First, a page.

Janus Electric still investigating cause of West Gate Freeway truck fire

Janus Electric

Truck converter Janus Electric is still investigating why Cement Australia’s battery-powered Kenworth caught fire on the West Gate Freeway in Melbourne last week.

In its first statement since the November 28 incident, Janus said it is working with all parties involved with “full transparency” to investigate the incident and establish the root causes, and ensure “effective measures” are in place to prevent this from occurring again.

The results of the investigation are expected by early next week.

“In the interim, all Janus Electric batteries have had a safety and health check carried out to ensure this is an isolated incident,” the statement said.

“We remain confident in the integrity and safety of our product. The Janus Electric team stands by our products, customers, and community to ensure a safe transition to zero emissions and remains committed to ensuring safety is at the forefront of our battery solution.”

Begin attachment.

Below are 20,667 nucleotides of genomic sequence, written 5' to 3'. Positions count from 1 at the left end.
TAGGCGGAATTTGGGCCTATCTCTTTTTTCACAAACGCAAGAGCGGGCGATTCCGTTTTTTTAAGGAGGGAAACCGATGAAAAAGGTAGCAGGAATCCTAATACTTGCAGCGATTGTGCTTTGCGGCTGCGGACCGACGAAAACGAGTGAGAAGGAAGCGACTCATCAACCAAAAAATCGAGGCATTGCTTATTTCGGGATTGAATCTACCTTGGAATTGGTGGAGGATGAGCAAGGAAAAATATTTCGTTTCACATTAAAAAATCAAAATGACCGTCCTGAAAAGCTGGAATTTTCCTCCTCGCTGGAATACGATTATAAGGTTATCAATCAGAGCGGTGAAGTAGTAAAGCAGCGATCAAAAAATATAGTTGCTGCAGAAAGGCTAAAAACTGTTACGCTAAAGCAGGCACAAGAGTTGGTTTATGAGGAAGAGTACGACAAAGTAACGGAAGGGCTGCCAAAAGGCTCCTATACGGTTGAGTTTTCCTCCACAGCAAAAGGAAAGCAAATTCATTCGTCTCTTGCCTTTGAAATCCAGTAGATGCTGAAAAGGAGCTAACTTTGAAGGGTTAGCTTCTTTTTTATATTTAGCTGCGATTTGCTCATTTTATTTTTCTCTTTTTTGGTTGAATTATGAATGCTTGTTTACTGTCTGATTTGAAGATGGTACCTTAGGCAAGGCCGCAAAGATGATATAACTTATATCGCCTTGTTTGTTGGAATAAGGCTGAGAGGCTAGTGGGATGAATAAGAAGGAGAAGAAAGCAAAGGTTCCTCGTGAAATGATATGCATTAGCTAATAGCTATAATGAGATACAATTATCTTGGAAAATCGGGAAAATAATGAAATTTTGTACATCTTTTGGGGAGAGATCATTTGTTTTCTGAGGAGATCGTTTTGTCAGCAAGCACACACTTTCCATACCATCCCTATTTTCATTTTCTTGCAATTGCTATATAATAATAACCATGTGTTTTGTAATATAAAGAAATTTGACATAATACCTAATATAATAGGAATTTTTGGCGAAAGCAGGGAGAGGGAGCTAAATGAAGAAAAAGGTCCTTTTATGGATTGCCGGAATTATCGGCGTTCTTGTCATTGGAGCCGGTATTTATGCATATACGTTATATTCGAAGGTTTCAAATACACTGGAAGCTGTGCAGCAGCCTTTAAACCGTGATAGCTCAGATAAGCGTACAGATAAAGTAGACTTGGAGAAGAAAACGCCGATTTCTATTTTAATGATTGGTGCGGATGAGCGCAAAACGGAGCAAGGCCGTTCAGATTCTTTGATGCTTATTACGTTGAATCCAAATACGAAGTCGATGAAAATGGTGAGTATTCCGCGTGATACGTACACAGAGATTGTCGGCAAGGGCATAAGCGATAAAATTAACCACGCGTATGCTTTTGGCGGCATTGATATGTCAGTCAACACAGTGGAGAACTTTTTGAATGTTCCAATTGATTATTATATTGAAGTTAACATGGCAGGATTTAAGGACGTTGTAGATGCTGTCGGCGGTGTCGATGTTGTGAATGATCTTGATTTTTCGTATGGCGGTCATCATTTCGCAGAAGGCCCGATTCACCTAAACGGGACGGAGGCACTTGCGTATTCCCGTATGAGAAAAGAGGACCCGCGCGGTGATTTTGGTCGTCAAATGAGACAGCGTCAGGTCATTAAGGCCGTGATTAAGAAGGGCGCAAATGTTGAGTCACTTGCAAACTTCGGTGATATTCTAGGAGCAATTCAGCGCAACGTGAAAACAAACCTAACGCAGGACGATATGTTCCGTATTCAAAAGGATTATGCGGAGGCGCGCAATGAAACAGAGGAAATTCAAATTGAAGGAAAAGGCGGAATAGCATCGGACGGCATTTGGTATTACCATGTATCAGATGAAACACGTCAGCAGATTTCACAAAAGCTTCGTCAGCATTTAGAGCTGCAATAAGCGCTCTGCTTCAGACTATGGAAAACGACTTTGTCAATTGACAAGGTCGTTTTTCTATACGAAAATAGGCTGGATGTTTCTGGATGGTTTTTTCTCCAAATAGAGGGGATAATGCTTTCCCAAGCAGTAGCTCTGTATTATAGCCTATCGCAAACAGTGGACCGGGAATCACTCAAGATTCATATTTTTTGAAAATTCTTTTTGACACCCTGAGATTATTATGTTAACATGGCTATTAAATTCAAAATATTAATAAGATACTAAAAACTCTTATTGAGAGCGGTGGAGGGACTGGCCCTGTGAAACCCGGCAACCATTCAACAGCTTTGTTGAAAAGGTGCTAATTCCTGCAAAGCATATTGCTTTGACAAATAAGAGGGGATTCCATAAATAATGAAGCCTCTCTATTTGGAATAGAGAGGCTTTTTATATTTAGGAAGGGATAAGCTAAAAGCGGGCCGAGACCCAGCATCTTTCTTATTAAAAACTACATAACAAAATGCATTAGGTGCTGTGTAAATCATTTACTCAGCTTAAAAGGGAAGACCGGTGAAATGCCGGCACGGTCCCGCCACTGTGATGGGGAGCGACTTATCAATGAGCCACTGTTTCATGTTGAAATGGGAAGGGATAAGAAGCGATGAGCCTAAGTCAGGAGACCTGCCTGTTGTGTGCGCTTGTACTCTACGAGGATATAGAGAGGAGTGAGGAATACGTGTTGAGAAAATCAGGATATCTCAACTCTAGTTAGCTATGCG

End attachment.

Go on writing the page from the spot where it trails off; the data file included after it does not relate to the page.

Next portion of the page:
Big Rigs understands that the in-built warning system alerted the driver to an issue and they were able to exit the vehicle in plenty of time without injury.

“Janus Electric takes its commitment to safety for all very seriously. Our commitment to creating a more sustainable future for our planet and future generations remains core to Janus.”

Cement Australia did not return our request for comment.

Earlier this year the company was awarded a grant from the Victorian Government’s $5 million Commercial Sector Innovation Fund to lease 24 batteries and convert six diesel prime movers in the metropolitan Melbourne fleet to electric drive train.

Cement Australia will also install swap-out charging infrastructure with a minimum of three charging units.

They will then undertake a trial/demonstration stage for 12 months.

The West Gate fire is the second incident of its kind in recent months for Janus which converts diesel trucks into electric heavy-haulers powered by a quick-change battery system.

A fire destroyed the prototype Kenworth T403 at its Berkeley Vale base on the NSW Central Coast in July 2022, but general manager Lex Forsyth told us at the time he was confident the issue would be “engineered out”.

1 Comment

  1. That’s number two burnt to the ground. It’s not a good look for Janus electric. Many more fires and you would think that the authorities will have to take a closer look at this issue. If that was to happen in a bush area the consequences would be catastrophic. A fire like that would be impossible to extinguish and the losses of land wildlife and property would be devastating.

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